11. I don't really see the need to use a word such as "arbitrary" in the context of describing the "possible." As I said, "possible" already excludes hypotheticals which confict with known facts or reality. Peikoff's definition of "arbitrary" seems add nothing to what we want to capture by defining the possible with the added problem of complexity and a fuzzy redefinition of a word to a new context. For something to be "possible" it doesn't require ANY evidence to suggest it is true. Possibility only requires no evidence that it is false. It is an negative requirement, not a positive. Something is possible if it doesn't conflict with known facts or reality, in essense. Thus with my box analogy, there need be no evidence of what is inside the box to posit what could is possible to be inside. What possibility would exclude are things which would contradict known facts or reality, for example I couldn't say "It is possible that the Queen Mary is in the box." Such a statement is false not because I lack evidence of the Queen Mary being there, but because for the statement to be true our baseline knowledge about the relevant facts and physical laws would have to be wrong.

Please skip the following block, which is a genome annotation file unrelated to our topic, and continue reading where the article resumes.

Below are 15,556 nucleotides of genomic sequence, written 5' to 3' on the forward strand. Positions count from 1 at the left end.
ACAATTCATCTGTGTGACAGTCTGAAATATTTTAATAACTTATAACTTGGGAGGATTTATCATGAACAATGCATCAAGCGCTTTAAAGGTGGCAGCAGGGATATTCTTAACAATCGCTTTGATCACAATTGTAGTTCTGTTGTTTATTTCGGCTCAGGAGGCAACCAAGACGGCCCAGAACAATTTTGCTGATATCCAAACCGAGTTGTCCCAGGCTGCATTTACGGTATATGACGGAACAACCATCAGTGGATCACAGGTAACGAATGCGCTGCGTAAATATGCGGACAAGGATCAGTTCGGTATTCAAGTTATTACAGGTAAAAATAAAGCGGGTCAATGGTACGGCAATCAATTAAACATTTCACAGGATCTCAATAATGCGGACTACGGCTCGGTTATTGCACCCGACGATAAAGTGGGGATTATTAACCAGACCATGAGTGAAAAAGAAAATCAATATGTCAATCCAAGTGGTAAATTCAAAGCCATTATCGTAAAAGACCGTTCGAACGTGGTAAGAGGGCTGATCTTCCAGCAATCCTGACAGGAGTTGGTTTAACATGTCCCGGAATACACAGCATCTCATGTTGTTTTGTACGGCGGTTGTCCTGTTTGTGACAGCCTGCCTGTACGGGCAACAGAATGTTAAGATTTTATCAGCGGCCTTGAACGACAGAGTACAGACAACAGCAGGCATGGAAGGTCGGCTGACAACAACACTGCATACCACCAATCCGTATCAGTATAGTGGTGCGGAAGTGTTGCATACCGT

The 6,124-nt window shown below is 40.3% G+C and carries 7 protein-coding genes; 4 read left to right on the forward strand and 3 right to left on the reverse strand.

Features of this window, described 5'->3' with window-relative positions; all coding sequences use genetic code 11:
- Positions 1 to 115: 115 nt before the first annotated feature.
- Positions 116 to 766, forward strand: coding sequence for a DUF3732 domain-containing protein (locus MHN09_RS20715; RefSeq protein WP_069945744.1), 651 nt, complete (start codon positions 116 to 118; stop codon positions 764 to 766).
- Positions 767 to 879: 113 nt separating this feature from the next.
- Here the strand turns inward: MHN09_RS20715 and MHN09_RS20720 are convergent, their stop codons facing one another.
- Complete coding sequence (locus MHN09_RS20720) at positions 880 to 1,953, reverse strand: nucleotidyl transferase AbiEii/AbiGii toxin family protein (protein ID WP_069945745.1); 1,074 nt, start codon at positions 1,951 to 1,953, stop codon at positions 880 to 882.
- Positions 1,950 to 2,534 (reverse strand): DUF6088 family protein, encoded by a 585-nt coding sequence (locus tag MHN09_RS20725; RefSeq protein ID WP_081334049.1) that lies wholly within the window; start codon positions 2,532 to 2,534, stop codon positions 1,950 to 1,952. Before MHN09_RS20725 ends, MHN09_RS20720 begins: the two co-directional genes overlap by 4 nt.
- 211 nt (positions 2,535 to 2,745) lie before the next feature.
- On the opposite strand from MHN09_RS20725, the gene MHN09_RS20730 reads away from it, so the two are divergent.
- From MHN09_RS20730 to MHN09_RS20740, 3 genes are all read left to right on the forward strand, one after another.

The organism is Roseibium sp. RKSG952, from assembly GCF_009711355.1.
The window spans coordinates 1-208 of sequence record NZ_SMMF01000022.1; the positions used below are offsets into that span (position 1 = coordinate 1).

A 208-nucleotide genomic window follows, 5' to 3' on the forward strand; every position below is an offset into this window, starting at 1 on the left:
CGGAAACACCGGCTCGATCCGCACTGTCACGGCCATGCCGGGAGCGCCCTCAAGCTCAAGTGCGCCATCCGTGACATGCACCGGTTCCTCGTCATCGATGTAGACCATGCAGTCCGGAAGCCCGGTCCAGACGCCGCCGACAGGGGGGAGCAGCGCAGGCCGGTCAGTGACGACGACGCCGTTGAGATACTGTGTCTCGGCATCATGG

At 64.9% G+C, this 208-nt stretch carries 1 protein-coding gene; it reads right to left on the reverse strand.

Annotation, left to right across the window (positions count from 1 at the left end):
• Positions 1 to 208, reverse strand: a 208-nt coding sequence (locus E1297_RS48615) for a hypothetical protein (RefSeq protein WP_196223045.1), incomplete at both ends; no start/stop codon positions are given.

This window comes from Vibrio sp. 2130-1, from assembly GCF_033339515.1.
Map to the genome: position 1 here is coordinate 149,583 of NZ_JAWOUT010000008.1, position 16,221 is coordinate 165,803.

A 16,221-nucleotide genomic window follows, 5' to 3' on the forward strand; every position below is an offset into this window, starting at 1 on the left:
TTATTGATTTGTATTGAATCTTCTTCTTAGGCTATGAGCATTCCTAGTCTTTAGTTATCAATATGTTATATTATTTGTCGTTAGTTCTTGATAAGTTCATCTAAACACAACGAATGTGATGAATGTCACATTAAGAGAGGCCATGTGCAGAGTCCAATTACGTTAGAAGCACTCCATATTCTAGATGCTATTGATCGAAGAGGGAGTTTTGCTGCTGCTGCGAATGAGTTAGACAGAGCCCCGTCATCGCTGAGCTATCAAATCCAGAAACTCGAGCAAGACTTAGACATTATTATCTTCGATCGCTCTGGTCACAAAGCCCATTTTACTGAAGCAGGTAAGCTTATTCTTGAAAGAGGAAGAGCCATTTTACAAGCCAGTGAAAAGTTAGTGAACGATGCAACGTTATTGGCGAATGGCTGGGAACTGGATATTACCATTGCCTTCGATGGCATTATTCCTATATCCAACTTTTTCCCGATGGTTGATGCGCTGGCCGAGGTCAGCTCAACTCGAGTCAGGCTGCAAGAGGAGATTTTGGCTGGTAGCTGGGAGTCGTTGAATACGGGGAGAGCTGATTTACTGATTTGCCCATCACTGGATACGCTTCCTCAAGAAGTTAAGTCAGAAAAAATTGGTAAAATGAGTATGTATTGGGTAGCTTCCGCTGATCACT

12. That's why I think that the Matrix scenario is of a special sort, as distinct from the God or unicorn examples. The Matrix problem is that the reliability of our faculties of perception depend on its answer. The thing that "arbitrary" seems to be trying to get are things like "invisible monsters" and such. Things which essentially could never be verified in any form regardless of any advance in knowledge, change in geographic location, etc. I would think that a list of such things is necessarily quite small. I would even be hesistant to include God in the list, due to the common theme in world religions of men experiencing or communicating with God in various forms. To say something is "arbitrary" then, it is something which is possible but which can never be proved to actually exist or occur. This results in the further question of having to determine what counts as something which never can be proved to exist. This is why I think the list is quite short. An arbitrary invisisible monster, for instance, would be something defined like "The invisible X monster lives on the far side of Saturn and can never be seen, sensed or measured in any way at any time." Simply saying that "There is an X monster living on the far side of Saturn" thus isn't making an arbitrary assertion about the realm of the possible, it seems. Again, I think the whole idea of "arbitrary" is confusing. I think it is must clearre to simply stick with the realm of the "possible" which includes in its definition the requirement of not running afoul of any known facts or laws. Thus to truly be possible, an invisible undetectible monster must conform to the laws of physics, something I doubt any such monster definition can do.